5. Mike June 18, 2011 at 7:02 pm #

    This is a problem on the vast majority of websites, most especially the commercial sites like CNN, for one example.

    I cringe when I read some comments (or many comments) that show no thinking or reasoning at all, just blind emotion.

    Unfortunately many people live their lives without ever reasoning out issues or problems. Or they “pray” on it. (what ever that means)

    Some simply agree with whoever they happen to be around. I know one elderly lady who is always agreeing with whatever nonsense someone around her spouts. “Yeah! Those Pakistanis are taking all the good jobs!” “Yeah! I heard those wrist magnets help almost everything!”

    But is it surprising that so many people act like this? Not all that much, considering we are a highly social animal that is highly adapted to “get along”. Because for the vast majority of our species existence, not getting along with the group meant death. It could have been a quick and painful death, or a slow and agonizing death, but often death.

    It also takes effort to reason and think. Its much easier to just base your decision on how you feel. Granted, you might wind up with a president that isn’t so good, “Your doing a heck of a job, Brownie”, but that’s not your fault, that’s his fault for not living up to your expectations and feelings.

    Nothings ever your fault when your living by your feelings, because there is no reasoning. All roads that lead to self recrimination are no through roads. Because you have to first think about how you made that decision to realize it was wrong. And if you never think or reason, you can never be wrong. If someone explains it to you, well thats just HIS opinion. You have a different one.

    It makes me sad to think about, most especially because its true for so many people.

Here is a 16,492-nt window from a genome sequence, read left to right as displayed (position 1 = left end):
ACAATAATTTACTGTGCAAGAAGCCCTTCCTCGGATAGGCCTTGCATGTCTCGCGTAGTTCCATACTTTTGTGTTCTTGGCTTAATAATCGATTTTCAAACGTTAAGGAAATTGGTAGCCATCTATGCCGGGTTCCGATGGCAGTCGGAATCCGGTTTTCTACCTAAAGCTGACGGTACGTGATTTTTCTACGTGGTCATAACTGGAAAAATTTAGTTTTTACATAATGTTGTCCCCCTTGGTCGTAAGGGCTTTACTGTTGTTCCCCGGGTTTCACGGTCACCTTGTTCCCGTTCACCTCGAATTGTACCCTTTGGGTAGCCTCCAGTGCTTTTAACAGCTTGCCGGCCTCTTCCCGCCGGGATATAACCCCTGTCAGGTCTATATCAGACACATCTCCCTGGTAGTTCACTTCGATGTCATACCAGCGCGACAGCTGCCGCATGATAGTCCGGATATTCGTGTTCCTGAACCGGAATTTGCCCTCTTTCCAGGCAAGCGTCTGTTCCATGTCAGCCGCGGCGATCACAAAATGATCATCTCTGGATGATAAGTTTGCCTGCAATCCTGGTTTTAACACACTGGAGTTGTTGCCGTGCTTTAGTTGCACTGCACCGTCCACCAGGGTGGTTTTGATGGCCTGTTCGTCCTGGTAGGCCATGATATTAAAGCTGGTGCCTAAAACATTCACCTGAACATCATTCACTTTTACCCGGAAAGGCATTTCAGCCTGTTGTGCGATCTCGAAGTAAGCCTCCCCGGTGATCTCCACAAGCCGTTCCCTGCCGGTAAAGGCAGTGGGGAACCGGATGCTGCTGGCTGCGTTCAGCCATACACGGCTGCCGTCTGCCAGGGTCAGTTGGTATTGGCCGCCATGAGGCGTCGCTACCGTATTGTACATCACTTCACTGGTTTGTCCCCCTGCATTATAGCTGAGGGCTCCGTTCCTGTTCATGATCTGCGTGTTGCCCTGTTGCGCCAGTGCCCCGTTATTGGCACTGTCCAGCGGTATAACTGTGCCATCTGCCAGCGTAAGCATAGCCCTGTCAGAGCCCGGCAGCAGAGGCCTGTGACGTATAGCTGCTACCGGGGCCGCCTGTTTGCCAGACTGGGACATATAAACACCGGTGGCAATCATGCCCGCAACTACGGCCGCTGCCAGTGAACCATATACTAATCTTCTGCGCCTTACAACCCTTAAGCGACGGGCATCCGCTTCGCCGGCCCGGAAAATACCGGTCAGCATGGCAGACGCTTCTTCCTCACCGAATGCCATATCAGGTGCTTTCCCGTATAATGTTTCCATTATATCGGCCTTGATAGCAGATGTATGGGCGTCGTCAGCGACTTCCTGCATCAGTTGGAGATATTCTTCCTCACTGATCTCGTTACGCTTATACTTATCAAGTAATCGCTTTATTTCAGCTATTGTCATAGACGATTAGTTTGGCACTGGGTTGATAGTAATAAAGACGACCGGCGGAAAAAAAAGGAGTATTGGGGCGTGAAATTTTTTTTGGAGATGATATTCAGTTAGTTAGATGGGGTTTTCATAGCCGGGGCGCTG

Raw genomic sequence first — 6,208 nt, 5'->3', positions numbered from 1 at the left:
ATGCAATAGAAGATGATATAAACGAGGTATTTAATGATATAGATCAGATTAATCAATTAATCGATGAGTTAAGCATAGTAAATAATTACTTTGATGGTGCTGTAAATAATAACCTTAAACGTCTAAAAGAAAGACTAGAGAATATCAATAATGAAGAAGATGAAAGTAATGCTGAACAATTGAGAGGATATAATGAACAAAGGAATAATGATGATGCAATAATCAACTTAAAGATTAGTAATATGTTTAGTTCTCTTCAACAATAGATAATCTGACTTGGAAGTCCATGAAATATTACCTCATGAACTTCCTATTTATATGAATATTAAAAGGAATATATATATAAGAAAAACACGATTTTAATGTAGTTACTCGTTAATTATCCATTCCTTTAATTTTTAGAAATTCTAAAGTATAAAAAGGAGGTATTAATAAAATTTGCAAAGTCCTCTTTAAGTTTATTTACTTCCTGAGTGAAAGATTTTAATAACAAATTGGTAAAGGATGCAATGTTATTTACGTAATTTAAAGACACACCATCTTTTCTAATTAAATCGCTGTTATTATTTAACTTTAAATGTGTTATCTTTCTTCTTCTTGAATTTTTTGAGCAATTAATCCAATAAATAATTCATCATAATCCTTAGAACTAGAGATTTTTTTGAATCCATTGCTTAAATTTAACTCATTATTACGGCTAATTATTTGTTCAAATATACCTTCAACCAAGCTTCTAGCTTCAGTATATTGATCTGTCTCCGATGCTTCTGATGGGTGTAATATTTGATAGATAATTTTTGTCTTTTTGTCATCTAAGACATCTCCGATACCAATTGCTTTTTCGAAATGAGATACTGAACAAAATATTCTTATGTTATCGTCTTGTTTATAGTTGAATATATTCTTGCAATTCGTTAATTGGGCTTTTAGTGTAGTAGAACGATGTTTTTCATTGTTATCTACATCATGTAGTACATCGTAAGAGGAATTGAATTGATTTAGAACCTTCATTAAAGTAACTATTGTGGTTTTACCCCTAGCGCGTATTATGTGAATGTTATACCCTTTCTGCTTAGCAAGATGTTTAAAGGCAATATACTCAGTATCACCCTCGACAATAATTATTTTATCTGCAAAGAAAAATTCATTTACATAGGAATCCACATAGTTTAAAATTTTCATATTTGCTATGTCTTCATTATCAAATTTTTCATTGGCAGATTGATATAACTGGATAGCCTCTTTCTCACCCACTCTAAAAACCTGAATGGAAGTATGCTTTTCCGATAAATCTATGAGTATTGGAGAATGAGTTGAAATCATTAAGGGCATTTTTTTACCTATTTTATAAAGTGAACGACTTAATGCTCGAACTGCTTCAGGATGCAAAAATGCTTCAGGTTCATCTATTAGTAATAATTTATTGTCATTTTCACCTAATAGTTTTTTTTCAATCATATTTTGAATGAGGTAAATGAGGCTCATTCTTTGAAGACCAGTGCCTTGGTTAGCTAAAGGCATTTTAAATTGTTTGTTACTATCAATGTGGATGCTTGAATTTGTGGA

6. Caro May 1, 2011 at 3:00 pm #

    You’re right. I take a bucketload of pills every day (well, currently only seven :P), but not all of them are “vital” in that regard, though some of them may well be for others. The closest I can come is my asthma medicine, since it drastically reduces the risk of asthma attacks that could potentially be lethal (likely they wouldn’t be, thankfully). I could live, as you said, without the others, but it wouldn’t be much of a life. I’d be so deficient in iron, so miserable with untreated allergies, eczema and reflux, that I wouldn’t know what to do with myself. I definitely prefer functioning. I’m glad we live in a modern world that has these drugs, I would’ve been done for in the old days. On second thought – I probably wouldn’t have survived birth, even. Emergency C-section. Heh.

    I’m all for animal testing where necessary. Drugs is definitely one thing that falls under “necessary”. Even the ones that never make it to market. How else are we going to find out what works and what doesn’t?

  7. dizzi90 April 19, 2011 at 11:03 pm #

    Your point is very well made. The Daily Mail has never discriminated between people’s opinions. They don’t have any sort of quality control. The sad thing is that many will reply with “Yeah, that makes sense. I don’t like pain in animals so anything that is contrasted with it must be the one true solution.” Truly a case to show that not all opinions are equally valid. “Irresponsible” is the kind way of putting it.

  8. k April 19, 2011 at 3:53 pm #

    My friend has a game he plays daily where he comments on an article on the Daily Mail website and “wins” if his comment is the worst rated.

  9. Matttskimo April 18, 2011 at 1:45 pm #

    While you are of course correct, I wouldn’t get too fussed about what nutters on the Mail website write. I once considered starting a blog where I bait and troll the DM website using only reasonable statements like “I don’t think we should execute James Bulger’s killers” but quickly realised it was pretty much the equivalent of standing outside a chimp cage doing a silly dance and making rude gestures then cataloging the subtle differences in the stench of pieces of shit that get hurled at me.